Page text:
Category: Culture

Harvard’s war on fraternities

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From the Harvard Crimson,

A faculty committee has recommended that the College forbid students from joining all “fraternities, sororities, and similar organizations”—including co-ed groups—with the goal of phasing out the organizations entirely by May 2022.

In a 22-page report released Wednesday morning, the committee proposed that the policy—which would replace existing penalties for members of the social groups that are set to go into place in the fall—apply to students entering in the fall of 2018.

In the committees report they say that “In order to move beyond the gendered and exclusive club system that has persisted — and even expanded — over time, a new paradigm is needed…one that is rooted in an appreciation of diversity, commitment to inclusivity and positive contributions to the social experience for all students.” Continue reading “Harvard’s war on fraternities”

Hypocrites in church isn’t the issue. Faithless pseudo-Christians are the issue.

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A lot of people don’t want to be in a church because?

Because the church is full of?

Hypocrites.

Churches are filled with hypocrites. Continue reading “Hypocrites in church isn’t the issue. Faithless pseudo-Christians are the issue.”

JFK at 100

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John F. Kennedy was the Steve McQueen of presidents. His family were the reality stars before the Kardashians.

He would have turned 100 years old today. But he’s forever frozen in time as the vibrant, handsome president of the early 60s.

Ever since I was a kid, the presidency has fascinated me and JFK has been part of that fasciation. He’s often considered to be one of our ten best presidents. He continues to have one of the highest favorability ratings among former presidents. Kennedy biographer Robert Dallek Continue reading “JFK at 100”

Wisdom is as wisdom does 

There are two ways to go. The way of the wise and the way of the fool. This is based off of the wisdom tradition of the Old Testament. Which often talks about these two roads.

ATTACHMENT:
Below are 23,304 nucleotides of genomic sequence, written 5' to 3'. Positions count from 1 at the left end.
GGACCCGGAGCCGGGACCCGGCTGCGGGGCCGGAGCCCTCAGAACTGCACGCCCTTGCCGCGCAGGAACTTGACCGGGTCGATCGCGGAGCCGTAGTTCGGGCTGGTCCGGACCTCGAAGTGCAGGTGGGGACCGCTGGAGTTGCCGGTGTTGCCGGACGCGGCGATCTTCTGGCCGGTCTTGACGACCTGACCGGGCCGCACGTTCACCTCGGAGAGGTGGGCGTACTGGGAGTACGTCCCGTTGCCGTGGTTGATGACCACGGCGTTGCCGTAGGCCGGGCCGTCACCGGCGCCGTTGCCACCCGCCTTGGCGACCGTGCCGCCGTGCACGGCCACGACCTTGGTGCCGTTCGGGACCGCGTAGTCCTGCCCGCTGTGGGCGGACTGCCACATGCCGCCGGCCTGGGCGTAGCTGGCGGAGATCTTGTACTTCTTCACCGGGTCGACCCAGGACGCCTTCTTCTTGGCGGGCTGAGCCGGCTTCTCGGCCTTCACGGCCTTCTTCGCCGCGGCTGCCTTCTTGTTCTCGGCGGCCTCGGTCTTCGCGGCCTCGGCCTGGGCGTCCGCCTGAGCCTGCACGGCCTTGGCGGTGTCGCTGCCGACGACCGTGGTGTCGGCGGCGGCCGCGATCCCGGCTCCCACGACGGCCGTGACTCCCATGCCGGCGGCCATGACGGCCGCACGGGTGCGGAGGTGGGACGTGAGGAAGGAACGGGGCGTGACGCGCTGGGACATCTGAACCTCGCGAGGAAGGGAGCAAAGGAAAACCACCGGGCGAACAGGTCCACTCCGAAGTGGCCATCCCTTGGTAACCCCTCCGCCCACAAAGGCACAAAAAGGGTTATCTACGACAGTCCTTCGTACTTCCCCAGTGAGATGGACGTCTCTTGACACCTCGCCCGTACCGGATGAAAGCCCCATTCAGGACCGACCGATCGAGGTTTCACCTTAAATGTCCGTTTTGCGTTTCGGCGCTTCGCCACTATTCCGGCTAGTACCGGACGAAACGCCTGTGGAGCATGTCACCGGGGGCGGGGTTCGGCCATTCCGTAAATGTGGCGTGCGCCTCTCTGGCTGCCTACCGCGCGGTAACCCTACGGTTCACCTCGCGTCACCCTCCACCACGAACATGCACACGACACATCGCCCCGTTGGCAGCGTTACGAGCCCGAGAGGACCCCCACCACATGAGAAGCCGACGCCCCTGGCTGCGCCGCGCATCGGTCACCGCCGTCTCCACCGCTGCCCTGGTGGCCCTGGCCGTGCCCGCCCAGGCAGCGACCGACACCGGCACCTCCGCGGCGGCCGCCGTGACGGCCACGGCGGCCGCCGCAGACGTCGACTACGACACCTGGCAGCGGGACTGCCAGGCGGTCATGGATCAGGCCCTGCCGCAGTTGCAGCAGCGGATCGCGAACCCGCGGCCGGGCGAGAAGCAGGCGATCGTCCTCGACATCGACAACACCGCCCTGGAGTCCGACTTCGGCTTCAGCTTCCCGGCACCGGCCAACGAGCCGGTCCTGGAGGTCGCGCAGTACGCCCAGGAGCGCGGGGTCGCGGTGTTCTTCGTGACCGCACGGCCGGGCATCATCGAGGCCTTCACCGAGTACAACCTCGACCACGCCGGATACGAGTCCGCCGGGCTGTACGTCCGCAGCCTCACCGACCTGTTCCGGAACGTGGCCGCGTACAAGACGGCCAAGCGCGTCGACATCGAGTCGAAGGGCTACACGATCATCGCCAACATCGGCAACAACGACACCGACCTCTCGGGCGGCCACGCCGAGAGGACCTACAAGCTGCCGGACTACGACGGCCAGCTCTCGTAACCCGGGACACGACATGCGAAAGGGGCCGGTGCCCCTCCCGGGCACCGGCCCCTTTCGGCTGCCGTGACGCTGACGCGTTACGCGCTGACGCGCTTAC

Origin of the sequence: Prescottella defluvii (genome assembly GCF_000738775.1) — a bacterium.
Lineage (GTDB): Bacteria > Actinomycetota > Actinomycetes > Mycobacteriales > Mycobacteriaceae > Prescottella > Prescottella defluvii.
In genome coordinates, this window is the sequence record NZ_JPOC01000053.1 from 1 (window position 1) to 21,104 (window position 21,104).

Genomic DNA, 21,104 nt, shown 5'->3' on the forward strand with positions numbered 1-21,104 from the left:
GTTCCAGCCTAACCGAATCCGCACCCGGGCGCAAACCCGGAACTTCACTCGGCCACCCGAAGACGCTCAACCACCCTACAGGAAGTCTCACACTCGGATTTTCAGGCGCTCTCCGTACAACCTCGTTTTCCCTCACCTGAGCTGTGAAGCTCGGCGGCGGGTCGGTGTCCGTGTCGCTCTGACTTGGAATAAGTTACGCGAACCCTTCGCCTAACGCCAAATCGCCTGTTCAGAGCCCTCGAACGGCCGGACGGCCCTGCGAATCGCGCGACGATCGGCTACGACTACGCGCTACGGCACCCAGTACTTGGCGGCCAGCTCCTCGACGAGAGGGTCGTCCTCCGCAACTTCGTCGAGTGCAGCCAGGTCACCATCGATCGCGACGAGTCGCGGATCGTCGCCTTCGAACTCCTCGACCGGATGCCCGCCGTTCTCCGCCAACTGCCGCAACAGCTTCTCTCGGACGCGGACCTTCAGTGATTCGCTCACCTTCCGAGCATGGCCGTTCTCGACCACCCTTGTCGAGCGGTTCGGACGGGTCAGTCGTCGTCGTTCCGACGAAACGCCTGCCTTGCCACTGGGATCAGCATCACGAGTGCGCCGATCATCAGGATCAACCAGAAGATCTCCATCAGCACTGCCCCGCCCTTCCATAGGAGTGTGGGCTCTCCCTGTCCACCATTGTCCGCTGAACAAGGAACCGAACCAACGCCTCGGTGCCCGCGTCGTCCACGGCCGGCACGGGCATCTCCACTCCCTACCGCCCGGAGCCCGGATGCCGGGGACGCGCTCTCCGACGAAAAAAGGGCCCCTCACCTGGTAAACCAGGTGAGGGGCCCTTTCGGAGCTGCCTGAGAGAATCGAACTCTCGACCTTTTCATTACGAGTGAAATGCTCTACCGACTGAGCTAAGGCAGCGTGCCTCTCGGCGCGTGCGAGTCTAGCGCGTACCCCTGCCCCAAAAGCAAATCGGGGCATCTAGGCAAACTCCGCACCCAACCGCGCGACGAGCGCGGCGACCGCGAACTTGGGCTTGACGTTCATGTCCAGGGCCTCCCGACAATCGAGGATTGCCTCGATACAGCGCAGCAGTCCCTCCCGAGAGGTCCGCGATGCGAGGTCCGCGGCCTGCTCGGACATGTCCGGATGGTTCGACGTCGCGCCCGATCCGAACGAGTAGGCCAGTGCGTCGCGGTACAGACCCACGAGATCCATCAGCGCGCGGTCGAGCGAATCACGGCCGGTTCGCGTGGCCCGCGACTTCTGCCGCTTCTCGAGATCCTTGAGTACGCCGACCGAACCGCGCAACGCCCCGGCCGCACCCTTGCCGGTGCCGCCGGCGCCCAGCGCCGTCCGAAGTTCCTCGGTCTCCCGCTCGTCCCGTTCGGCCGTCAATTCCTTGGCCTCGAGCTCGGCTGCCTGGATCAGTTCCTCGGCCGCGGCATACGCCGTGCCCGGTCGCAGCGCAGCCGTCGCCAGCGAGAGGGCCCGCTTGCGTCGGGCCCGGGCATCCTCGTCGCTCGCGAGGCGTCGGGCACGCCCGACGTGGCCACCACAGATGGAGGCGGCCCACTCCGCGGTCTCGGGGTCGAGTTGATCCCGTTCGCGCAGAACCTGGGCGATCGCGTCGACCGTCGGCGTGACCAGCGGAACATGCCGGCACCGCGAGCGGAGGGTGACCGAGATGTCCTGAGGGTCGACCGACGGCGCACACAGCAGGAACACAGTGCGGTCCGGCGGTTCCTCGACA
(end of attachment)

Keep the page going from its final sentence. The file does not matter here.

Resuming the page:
In James 3:13, he asks a rhetorical question, “Who is wise in understanding among you?”

Who’s wise?

James has much to say about wisdom. 

There’s a difference between wisdom and knowledge. Knowledge is knowing facts. Wisdom is living out a life that is applying what God has revealed.  

Knowledge is knowing that you have brownie mix in the pantry. Wisdom is making brownies.     Continue reading “Wisdom is as wisdom does “

Only you can prevent forest fires: the destructive force of our words 


I was in Florida several years ago and Florida was having wildfires. Some areas were evacuating. If a person smoked a cigarette, they were told that they couldn’t throw it on the ground or it would start a fire. 

Something so small, such a small amount of smoke, could start a huge fire. 

With our words, the tongue, a relatively small part of the body, can be hugely destructive if a person isn’t careful. 

James uses fires as an illustration for the destruction that our words can cause. “How great a forest is set ablaze by such a small fire!” (James 3:5).  Continue reading “Only you can prevent forest fires: the destructive force of our words “

Not man’s gospel 


In Paul’s letter to the Galatians, he says “For I would have you know, brothers, that the gospel that was preached by me is not man’s gospel” (Galatians 1:11). 

That is one of the most fundamental misunderstandings that 21st century American society has with Christianity. 

It is not man’s gospel.  Continue reading “Not man’s gospel “

Why does Jesus say “the poor in spirit” are blessed?

In the Sermon on the Mount, Jesus begins the sermon with a section called The Beatitudes, 8 statements, most of which seem counterintuitive at first glance. But these are much deeper than pithy statements. They point us to the ethics of Jesus. 

“Blessed are the poor in spirit, for theirs is the kingdom of heaven.”  Continue reading “Why does Jesus say “the poor in spirit” are blessed?”